May 18-24, 2020

‘Tiis-pilipit’: Mangyan tribesmen, tamaraw threatened by hunger and disease
By Gregg Yan
Philippines – The old chief exhaled and the hut was enveloped in blue smoke. “I remember,” whispered Fausto Novelozo, chief of the Taw’buid tribe. “That a sickness drove us from the mountains. Measles we got from siganon or lowland visitors. Half our village of 200 died.”
Beyond lockdown: Will Philippines be able to sustain low air-pollution levels?
By Kristine Sabillo
On some rainy days, thick haze would blanket the sprawling metropolis of the Philippine’s national capital region, leaving the city skyline barely visible.
Snow is turning green in Antartica – and climate change will make it worse
By Amy Woodyatt
Green snow created by blooming algae in the Antarctic Peninsula is likely to spread as temperatures increase as a result of climate change, researchers have said, after creating the first large-scale map of the organisms and their movements.
The sun is experiencing a less captive phase called ‘solar minimum,’ but it won’t cause an ice age
By Ashley Strickland
At the center of our solar system, the sun is a constant force keeping planets in orbit, providing Earth with just the right amount of light and warmth for life and even governing our daily schedules. While we're used to the sun rising and setting each day, the sun itself is incredibly dynamic.
NEDA backs House bill on green public procurement
By Charissa Luci-Atienza
The National Economic Development Authority (NEDA) has rallied behind a bill seeking to require all government departments, offices, and agencies to establish their respective Green Public Procurement Program.
Illegal wildlife trade encourages spread of zoonotic diseases on Southeast Asia
By Ellalyn de Vera Ruiz
The Southeast Asian’s rich biodiversity and increasing demand from outside are making illegal wildlife trade a “lucrative” business, but is allowing the region to be more vulnerable to “zoonotic” diseases, an international biodiversity expert said.
Global CO2 emissions to drop 4-7% in 2020, but will it matter?
By Agence France-Presse
Global CO2 emissions from fossil fuels are set to drop by up to seven percent in 2020 because of the coronavirus pandemic, but even this dramatic decline — the sharpest since WWII — would barely dent long-term global warming, researchers reported Tuesday.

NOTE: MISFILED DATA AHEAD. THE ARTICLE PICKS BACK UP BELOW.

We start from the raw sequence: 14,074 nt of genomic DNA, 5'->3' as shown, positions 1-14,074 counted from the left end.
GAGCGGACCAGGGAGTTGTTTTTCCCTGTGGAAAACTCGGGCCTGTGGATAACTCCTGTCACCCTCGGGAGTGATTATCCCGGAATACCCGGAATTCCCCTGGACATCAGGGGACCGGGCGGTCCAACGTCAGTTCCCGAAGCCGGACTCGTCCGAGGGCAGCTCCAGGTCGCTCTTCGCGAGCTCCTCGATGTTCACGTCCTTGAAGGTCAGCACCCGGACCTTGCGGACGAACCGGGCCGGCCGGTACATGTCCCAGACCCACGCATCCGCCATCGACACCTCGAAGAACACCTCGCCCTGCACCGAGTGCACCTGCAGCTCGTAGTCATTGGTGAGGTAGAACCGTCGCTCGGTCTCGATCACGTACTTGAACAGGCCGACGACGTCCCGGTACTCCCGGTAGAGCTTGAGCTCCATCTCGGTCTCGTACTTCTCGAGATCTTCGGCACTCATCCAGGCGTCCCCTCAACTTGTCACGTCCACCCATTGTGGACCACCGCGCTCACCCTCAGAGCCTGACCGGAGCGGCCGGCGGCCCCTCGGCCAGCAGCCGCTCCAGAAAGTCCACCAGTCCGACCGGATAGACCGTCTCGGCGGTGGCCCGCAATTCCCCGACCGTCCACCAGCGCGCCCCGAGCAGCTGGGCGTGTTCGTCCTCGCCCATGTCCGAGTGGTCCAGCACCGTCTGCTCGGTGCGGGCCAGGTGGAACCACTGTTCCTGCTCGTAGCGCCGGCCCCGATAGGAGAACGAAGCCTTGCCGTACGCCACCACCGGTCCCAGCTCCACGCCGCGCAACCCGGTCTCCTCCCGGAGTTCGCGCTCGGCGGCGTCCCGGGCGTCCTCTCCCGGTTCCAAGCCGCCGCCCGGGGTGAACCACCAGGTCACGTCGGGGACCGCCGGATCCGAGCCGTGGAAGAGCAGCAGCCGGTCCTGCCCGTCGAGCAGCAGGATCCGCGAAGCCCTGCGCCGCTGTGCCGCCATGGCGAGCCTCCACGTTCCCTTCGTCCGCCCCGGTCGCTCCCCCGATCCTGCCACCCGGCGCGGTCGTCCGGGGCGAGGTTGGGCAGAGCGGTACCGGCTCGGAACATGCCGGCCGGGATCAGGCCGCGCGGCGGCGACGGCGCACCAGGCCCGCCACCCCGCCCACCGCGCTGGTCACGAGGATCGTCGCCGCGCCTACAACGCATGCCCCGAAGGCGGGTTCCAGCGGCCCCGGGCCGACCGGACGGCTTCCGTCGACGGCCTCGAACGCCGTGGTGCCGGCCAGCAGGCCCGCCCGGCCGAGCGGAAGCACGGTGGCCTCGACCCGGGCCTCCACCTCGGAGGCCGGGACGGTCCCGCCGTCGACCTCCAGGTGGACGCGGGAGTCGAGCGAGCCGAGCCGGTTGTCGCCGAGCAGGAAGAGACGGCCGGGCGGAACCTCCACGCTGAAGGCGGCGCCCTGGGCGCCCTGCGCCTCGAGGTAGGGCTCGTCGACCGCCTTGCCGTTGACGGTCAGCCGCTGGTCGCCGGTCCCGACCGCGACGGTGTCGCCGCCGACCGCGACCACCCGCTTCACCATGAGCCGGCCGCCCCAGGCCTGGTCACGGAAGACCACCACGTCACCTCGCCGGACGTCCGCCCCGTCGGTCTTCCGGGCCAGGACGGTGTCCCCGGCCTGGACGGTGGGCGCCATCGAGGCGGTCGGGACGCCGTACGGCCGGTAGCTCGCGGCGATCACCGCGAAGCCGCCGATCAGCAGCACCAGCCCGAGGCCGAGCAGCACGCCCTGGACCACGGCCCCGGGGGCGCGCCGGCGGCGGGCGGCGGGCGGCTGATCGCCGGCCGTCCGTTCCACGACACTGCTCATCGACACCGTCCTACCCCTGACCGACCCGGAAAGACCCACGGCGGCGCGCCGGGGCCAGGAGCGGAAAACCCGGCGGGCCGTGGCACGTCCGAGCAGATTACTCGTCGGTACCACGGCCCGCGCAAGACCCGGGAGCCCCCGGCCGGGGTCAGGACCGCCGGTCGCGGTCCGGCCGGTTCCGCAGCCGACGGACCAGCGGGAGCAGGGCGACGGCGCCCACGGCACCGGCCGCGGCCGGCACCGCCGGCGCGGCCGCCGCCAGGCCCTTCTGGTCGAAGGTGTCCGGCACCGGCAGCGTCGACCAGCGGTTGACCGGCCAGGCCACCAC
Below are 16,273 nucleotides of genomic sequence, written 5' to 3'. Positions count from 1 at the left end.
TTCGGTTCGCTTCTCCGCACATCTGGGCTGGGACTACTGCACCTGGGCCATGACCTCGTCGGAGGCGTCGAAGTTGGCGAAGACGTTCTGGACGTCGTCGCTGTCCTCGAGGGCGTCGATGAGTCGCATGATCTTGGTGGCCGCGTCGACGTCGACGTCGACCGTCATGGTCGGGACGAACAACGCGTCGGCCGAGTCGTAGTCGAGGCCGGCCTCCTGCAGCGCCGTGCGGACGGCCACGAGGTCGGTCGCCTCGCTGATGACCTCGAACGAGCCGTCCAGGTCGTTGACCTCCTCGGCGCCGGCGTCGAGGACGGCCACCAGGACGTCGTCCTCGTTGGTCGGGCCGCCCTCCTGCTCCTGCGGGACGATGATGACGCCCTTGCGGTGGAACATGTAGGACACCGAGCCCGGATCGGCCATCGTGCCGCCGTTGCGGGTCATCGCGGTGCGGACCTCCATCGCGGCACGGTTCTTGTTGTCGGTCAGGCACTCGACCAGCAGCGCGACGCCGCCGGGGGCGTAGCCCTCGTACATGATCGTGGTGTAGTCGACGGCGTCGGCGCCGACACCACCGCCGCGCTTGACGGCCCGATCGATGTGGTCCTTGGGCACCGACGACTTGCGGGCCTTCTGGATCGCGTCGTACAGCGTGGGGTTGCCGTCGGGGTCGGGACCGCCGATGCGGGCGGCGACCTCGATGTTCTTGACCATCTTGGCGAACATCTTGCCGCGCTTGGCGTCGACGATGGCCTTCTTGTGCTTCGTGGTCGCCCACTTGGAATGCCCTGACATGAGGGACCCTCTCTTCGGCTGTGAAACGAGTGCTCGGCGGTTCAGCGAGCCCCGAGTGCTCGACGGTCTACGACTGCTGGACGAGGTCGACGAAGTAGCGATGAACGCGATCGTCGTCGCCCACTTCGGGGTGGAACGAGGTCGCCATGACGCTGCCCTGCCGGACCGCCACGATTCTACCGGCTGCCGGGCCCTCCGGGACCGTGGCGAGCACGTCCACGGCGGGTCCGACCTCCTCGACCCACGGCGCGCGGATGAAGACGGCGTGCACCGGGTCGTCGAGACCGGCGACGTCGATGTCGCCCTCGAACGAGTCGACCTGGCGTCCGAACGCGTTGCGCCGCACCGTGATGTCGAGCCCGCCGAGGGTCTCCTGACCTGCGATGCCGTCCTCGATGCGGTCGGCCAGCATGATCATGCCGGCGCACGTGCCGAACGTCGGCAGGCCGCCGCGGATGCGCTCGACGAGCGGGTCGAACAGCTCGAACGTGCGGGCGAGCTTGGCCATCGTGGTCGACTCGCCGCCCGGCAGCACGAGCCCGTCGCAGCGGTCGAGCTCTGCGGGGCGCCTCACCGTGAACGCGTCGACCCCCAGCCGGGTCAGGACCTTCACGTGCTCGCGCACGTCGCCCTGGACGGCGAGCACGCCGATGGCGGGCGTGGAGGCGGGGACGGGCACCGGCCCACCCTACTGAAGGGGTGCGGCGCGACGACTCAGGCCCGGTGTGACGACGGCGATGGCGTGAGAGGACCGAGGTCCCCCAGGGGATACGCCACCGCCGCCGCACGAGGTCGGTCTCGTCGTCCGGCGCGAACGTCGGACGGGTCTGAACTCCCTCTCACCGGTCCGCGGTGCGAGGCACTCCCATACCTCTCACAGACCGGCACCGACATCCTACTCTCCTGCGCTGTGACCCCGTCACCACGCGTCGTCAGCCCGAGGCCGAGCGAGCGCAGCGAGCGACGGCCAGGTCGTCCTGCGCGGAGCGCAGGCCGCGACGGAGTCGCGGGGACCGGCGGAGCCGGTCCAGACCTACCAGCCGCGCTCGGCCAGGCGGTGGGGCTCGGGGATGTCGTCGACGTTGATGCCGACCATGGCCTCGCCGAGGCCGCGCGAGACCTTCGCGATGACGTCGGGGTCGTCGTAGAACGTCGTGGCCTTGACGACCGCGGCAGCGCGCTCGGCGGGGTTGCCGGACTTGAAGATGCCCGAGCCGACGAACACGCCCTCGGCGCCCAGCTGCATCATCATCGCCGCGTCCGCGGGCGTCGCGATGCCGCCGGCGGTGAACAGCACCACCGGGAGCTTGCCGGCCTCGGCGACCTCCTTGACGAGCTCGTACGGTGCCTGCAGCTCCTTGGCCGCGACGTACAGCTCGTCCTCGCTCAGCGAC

Environmental group pushes for measures to ensure waste-free, toxic-free post-COVID era
By Chito A. Chavez
An environmental group on Monday has pushed for a “whole-of-society approach’’ in a bid to minimize the volume and toxicity of the generated garbage with restrictions on quarantine protocols being gradually relaxed amid the novel coronavirus disease-2019 (COVID-19) pandemic.
Climate activists line London’s Trafalgar Square with kids’ shoes
By Reuters
London – Climate activists placed more than 2,000 pairs of children’s shoes in neat rows across London’s Trafalgar Square on Monday to demand the British government stop bailing out carbon intensive industries that pollute the environment.
Zimbabweans go hungry as coronavirus compounds climate woes
By Reuters
Harare – Rosemary Pamire struggled to feed her family well before Zimbabwe entered lockdown in March to combat the coronavirus pandemic. Now she can hardly put together a meal a day as the country faces a deepening food crisis.
Philippine banks’ long road to clean energy
By Hannah Alcoseba Fernandez
The Philippine central bank has started requiring local financial institutions to report on their energy investments, but more will be needed for Filipino banks to exit from coal, the largest single source of man-made carbon emissions.
A Philippine island locked down, but its mine didn’t – and infections mounted
By Jun N. Aguirre
Antique, Philippines — Calls are mounting for an investigation into ongoing coal-mining activity on Semirara Island in the central Philippines, amid a series of confirmed COVID-19 cases originating from the site.